The Columbus journal. (Columbus, Neb.) 1874-1911, July 02, 1884, Image 2

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National Republican Ticket.
lor President,
Of Maine.
.For Vice-President,
Of Illinois.
Republican State Convention
Has been called to meet at Omaha, Wed
nesday, August 27th, 18SJ, at 10 o'clock
a. m., to nominate five candidates for
presidential electors. Also, for Govern
or, Lieutenant Governor, Secretary of
State, State Treasurer, Auditor of Public
Accounts . Commissioner of Public Lands
and Buildings, Superintendent of Public
Instruction and Attorney General.
Platte county is entitled to seven del
egates. ,
G. TV. E. Dobsky, Chairman.
S. B. Colson, Secretary.
May 2V1884.
The Hastings Gazette-Journal Ib
in favor of "protection for revenue
An Irish-American, Blaine and
Logan club has been organized at
C. C. Caldwell of Omaha died
Thursday, aecd 50 years. He leaves
an estate worth $300,000.
Robert Griffin, of London, calcu
lates that the world will not be large
enough to hold the population in a
thousand years from now.
Billy IIdmphbies saloon and lunch
room at Blair, Neb., was entered the
other night by burglars. The entry
was made by taking out a pane of
glass. The loss was not great. Bur
glars not detected.
The Boone county News announces
Loran Clark as a candidate for con
gress in this district, and gives him a
good "send-off," as "tho best and
strongest candidate in the field," and
has "no doubt of his nomination and
D. C. Simon, commauder of T. Z.
Cook post, G. A. R., mysteriously
disappeared the other day and has
not been seen since. He was in poor
health. His age is about 40, thin
face, prominent nose, high forehead,
dark hair, blue eyes and medium
Blaine is very unpopular among
the aristocracy of England. Blaine's
intense loyalty to American interests
on the seas and in foreign lands is
very agreeablo food for tho average
American mind to ponder on, consid
ering that Blaine is to bo iho next
The committee appointed by the
national republican committee to in
form James G. Blaine of hw nomina
tion as a candidate for president of
the United States, veiled Augusta,
Me., one day last week and gave Mr.
Blaine formal notice of his nomina
tion in quite a lengthy address pre
sented by Gen. Henderson. Mr.
Blaine made a brief and appropriate
reply to the address accepting the
nomination. Later tho committee
was tendered a reception at Portland.
"Like an armed warrier, like a
Plumbed Knight, James G. Blaine
marched down the halls of the
American congress and threw his
shining lance full and fair against the
brazen foreheads of the defamcrs of
his country and the maligners of his
honor. For the republican party to
desert this gallant leader now is as
though an army should desert their
general upon the field of battle."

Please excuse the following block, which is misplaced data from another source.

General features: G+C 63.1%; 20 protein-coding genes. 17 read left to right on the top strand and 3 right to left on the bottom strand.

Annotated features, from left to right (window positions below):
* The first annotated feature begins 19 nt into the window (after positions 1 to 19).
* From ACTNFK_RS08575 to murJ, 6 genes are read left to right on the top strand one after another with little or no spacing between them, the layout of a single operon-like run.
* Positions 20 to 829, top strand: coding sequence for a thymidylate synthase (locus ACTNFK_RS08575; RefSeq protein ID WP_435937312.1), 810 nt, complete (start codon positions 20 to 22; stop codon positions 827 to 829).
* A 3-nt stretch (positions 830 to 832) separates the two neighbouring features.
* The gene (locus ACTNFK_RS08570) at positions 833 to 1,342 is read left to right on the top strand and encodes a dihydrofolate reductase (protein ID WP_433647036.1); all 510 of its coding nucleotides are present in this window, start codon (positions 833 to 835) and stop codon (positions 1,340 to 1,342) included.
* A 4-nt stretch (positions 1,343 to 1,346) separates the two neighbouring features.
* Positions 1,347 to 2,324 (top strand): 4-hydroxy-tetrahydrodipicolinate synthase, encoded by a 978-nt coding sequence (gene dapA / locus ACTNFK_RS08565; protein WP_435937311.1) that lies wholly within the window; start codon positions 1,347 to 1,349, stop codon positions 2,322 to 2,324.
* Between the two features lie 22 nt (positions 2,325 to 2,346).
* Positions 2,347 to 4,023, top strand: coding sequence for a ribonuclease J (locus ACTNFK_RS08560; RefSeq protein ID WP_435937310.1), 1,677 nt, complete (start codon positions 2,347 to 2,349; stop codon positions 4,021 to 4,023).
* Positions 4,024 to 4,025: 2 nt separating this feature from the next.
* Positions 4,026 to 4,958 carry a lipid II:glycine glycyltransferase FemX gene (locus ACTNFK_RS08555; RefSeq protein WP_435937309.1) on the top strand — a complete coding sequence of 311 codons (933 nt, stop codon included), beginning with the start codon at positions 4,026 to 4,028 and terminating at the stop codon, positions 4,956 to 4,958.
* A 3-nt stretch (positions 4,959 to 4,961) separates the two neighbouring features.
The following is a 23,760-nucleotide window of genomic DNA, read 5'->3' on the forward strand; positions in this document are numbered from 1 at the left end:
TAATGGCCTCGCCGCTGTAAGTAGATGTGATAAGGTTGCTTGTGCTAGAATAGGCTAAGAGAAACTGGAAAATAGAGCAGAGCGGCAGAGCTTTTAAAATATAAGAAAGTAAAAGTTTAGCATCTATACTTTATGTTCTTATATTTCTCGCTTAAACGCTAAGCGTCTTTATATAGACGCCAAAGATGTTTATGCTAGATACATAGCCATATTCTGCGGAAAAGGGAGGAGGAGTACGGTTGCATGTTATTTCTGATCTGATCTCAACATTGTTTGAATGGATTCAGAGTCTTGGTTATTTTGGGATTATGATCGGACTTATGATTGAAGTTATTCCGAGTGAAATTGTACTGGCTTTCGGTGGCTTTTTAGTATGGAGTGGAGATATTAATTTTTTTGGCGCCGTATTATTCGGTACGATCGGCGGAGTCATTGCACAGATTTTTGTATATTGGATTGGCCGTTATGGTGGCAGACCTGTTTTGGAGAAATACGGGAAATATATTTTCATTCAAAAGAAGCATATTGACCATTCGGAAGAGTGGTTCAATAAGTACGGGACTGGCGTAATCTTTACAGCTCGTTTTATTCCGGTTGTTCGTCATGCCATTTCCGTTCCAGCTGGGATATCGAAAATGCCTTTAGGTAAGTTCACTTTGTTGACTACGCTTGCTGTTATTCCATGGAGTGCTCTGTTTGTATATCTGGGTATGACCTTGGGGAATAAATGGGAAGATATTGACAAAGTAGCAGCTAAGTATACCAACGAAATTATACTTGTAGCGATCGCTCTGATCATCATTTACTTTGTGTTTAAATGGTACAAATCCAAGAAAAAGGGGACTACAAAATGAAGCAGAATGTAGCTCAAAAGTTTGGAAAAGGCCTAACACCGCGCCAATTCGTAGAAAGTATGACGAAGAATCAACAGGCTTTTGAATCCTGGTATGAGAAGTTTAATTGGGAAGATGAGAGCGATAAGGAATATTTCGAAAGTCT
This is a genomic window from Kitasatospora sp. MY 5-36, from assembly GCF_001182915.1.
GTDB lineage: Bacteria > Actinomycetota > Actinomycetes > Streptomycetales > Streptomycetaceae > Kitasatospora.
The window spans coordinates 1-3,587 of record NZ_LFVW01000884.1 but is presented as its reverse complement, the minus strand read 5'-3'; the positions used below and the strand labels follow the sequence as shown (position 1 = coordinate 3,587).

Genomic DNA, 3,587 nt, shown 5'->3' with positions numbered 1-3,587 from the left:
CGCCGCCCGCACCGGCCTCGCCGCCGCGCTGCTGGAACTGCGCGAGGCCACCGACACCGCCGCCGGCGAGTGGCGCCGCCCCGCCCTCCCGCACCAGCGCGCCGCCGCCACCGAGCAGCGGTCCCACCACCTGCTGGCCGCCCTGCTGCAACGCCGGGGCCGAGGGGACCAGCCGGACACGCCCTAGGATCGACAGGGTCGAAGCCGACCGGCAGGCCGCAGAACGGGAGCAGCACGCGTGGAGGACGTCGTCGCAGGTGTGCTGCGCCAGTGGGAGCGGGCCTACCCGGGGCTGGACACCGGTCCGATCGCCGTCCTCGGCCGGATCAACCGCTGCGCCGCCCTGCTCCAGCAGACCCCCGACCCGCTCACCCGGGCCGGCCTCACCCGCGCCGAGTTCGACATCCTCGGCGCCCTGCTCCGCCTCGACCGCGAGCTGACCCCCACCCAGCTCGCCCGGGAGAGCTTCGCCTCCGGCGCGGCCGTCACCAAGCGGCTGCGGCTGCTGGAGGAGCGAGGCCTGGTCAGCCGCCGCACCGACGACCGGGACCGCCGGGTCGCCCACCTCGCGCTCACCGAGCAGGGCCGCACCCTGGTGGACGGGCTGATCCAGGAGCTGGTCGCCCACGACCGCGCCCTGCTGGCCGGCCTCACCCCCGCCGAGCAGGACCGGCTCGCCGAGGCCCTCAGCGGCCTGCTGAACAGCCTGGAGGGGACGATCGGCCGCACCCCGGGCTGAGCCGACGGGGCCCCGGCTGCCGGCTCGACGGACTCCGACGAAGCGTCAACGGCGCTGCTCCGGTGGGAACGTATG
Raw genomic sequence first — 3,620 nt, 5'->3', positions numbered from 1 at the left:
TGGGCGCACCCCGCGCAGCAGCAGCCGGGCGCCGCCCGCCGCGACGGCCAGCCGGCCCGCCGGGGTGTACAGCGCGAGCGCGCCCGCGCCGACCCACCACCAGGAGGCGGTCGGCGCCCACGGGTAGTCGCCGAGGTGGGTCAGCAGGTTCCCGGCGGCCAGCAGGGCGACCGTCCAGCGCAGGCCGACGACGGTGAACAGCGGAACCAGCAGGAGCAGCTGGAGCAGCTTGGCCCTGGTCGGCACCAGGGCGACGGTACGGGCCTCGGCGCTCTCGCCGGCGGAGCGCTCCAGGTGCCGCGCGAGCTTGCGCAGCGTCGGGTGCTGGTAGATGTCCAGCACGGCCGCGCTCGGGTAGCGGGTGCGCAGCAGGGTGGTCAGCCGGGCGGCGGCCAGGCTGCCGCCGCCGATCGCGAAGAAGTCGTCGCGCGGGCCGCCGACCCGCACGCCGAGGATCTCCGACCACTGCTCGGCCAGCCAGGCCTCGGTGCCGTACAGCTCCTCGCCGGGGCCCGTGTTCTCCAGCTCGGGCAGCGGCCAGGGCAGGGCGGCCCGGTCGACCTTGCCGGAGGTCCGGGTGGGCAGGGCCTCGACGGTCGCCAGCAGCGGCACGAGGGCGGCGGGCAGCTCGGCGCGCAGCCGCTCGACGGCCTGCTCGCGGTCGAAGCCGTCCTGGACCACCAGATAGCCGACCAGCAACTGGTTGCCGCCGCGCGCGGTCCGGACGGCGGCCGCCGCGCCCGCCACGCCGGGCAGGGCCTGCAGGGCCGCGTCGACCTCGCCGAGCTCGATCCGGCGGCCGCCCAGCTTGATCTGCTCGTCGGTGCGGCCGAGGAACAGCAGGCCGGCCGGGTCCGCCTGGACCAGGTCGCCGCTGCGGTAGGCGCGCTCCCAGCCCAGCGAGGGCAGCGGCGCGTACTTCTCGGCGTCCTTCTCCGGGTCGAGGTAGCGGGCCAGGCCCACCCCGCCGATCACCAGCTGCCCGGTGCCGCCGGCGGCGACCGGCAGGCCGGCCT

Speech R. G. Ingcrsoll, nominating
Blaine for President at Cincinnati
June 1876.
Van Wyck introduced a resolu
tion the other day requesting the
judiciary committee to inquire
whether the Union or Pacific railroad
companies have become responsible
for a guarantee on any bonds other
than those specifically authorized by
congress or outstanding at the date of
the passage of the act making appro
priations for legislative, executive
and judicial expenses of the govern
ment for the year ending June 30,
1874, and if so, to what extent and
under actual or alleged authority;
also, whether any new 6tock has been
issued by either of said companies in
violation oCsaid act, which resolution
was laid over until June 17.
The ex-soldiers and Bailors, resi
dents of Washington, serenaded Gen.
Logan the other evening. They as
sembled at the city ball and forming
in platoons of twelve, marched, head
ed by the Marine baud, to the Gen
eral's residence, where a crowd of
over 3,000 bad already assembled.
Gen. G. B. Raum made a brief speech
introducing Gen. Logan who ad
dressed the citizens in quite a lengthy
speech abounding with many patriot
ic sentiments which were frequently
aud most heartily applauded. Speech
making wa6 continued to a late hour
in which tho ex-soldiers participated,
among whom were Senators Plumb
and Harrison, Gen. Cutcheon, of
Michigan; Gen. N. Goff, of West
Virginia; Hon. Peltiboue, of Tenn.,
and Gen. T. M. Baync, of Pennsyl
vania. An old street car driver in the West
Division had been listening to two
men who were ridiculing Logan's
lack of scholarship until he boiled
over something like this:
"Prob'ly John Logan can't talk in
er grammarly manner. Prob'ly he
can't, but let me tell yer or one time
when he did talk aud it sounded
good to every, one that heerd him,
whether grammarly or not I dunno.
We'd been pelting the reus afore At
lanta and they'd pelted us until I
guess we both got tired I know we
had. My bat had been shot off and I
horrered another from a friend of
mime who dropped by my side.
Pretty soon iboy got some .guns
round ob Iho left and began whip
MWJo mi. I seen some of our men
firing; ten fool In the air and thore
tu't aolbhig hut tab anywhere
rosd, 1 looked back foramiMte
it m If br ww wftjr wm
who'd I see a coming np follered by
about ten thousand blue coats but
John Logan. He didn't have no hat
on and he was about fifty yards in
front of the boys and says he to ns
when he comee np : 'Fall back there,
boys ! Don't fire no more ! Close np
and fall back and give ns a chancel
We're a coming for 'em, our
souls !' Now I spose maybe that wan't
grammarly, but an angel right from